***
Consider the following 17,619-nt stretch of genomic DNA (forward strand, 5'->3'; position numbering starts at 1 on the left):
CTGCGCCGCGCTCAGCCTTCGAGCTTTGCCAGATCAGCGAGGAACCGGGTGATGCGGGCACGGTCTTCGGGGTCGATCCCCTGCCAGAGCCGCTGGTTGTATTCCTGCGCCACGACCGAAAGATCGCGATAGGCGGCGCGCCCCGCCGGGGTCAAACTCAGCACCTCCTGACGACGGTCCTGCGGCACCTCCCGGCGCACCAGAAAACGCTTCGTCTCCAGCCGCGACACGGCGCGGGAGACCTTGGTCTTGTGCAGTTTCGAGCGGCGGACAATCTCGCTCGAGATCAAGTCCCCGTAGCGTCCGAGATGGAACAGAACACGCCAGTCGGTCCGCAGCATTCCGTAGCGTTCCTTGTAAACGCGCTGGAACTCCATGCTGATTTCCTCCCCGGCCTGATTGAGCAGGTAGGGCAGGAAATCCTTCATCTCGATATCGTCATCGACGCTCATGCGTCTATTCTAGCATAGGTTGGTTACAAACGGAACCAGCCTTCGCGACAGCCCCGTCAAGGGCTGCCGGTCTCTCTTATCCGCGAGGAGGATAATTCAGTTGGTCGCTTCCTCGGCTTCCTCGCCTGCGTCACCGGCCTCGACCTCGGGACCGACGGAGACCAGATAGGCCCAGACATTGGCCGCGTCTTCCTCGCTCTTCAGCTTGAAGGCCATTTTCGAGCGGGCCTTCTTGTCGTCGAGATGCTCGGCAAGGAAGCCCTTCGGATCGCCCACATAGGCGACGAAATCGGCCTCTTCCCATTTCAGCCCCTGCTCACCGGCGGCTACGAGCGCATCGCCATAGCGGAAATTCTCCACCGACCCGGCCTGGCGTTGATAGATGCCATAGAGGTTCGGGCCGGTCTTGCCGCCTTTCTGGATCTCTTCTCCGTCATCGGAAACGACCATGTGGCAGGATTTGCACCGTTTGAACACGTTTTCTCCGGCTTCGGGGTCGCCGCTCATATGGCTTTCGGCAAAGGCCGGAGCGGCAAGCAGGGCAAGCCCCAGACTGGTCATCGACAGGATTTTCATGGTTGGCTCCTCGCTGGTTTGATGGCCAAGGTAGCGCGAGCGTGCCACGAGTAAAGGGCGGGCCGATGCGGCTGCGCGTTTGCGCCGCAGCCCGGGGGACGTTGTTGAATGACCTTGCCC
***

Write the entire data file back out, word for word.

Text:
Consider the following 17,619-nt stretch of genomic DNA (forward strand, 5'->3'; position numbering starts at 1 on the left):
CTGCGCCGCGCTCAGCCTTCGAGCTTTGCCAGATCAGCGAGGAACCGGGTGATGCGGGCACGGTCTTCGGGGTCGATCCCCTGCCAGAGCCGCTGGTTGTATTCCTGCGCCACGACCGAAAGATCGCGATAGGCGGCGCGCCCCGCCGGGGTCAAACTCAGCACCTCCTGACGACGGTCCTGCGGCACCTCCCGGCGCACCAGAAAACGCTTCGTCTCCAGCCGCGACACGGCGCGGGAGACCTTGGTCTTGTGCAGTTTCGAGCGGCGGACAATCTCGCTCGAGATCAAGTCCCCGTAGCGTCCGAGATGGAACAGAACACGCCAGTCGGTCCGCAGCATTCCGTAGCGTTCCTTGTAAACGCGCTGGAACTCCATGCTGATTTCCTCCCCGGCCTGATTGAGCAGGTAGGGCAGGAAATCCTTCATCTCGATATCGTCATCGACGCTCATGCGTCTATTCTAGCATAGGTTGGTTACAAACGGAACCAGCCTTCGCGACAGCCCCGTCAAGGGCTGCCGGTCTCTCTTATCCGCGAGGAGGATAATTCAGTTGGTCGCTTCCTCGGCTTCCTCGCCTGCGTCACCGGCCTCGACCTCGGGACCGACGGAGACCAGATAGGCCCAGACATTGGCCGCGTCTTCCTCGCTCTTCAGCTTGAAGGCCATTTTCGAGCGGGCCTTCTTGTCGTCGAGATGCTCGGCAAGGAAGCCCTTCGGATCGCCCACATAGGCGACGAAATCGGCCTCTTCCCATTTCAGCCCCTGCTCACCGGCGGCTACGAGCGCATCGCCATAGCGGAAATTCTCCACCGACCCGGCCTGGCGTTGATAGATGCCATAGAGGTTCGGGCCGGTCTTGCCGCCTTTCTGGATCTCTTCTCCGTCATCGGAAACGACCATGTGGCAGGATTTGCACCGTTTGAACACGTTTTCTCCGGCTTCGGGGTCGCCGCTCATATGGCTTTCGGCAAAGGCCGGAGCGGCAAGCAGGGCAAGCCCCAGACTGGTCATCGACAGGATTTTCATGGTTGGCTCCTCGCTGGTTTGATGGCCAAGGTAGCGCGAGCGTGCCACGAGTAAAGGGCGGGCCGATGCGGCTGCGCGTTTGCGCCGCAGCCCGGGGGACGTTGTTGAATGACCTTGCCC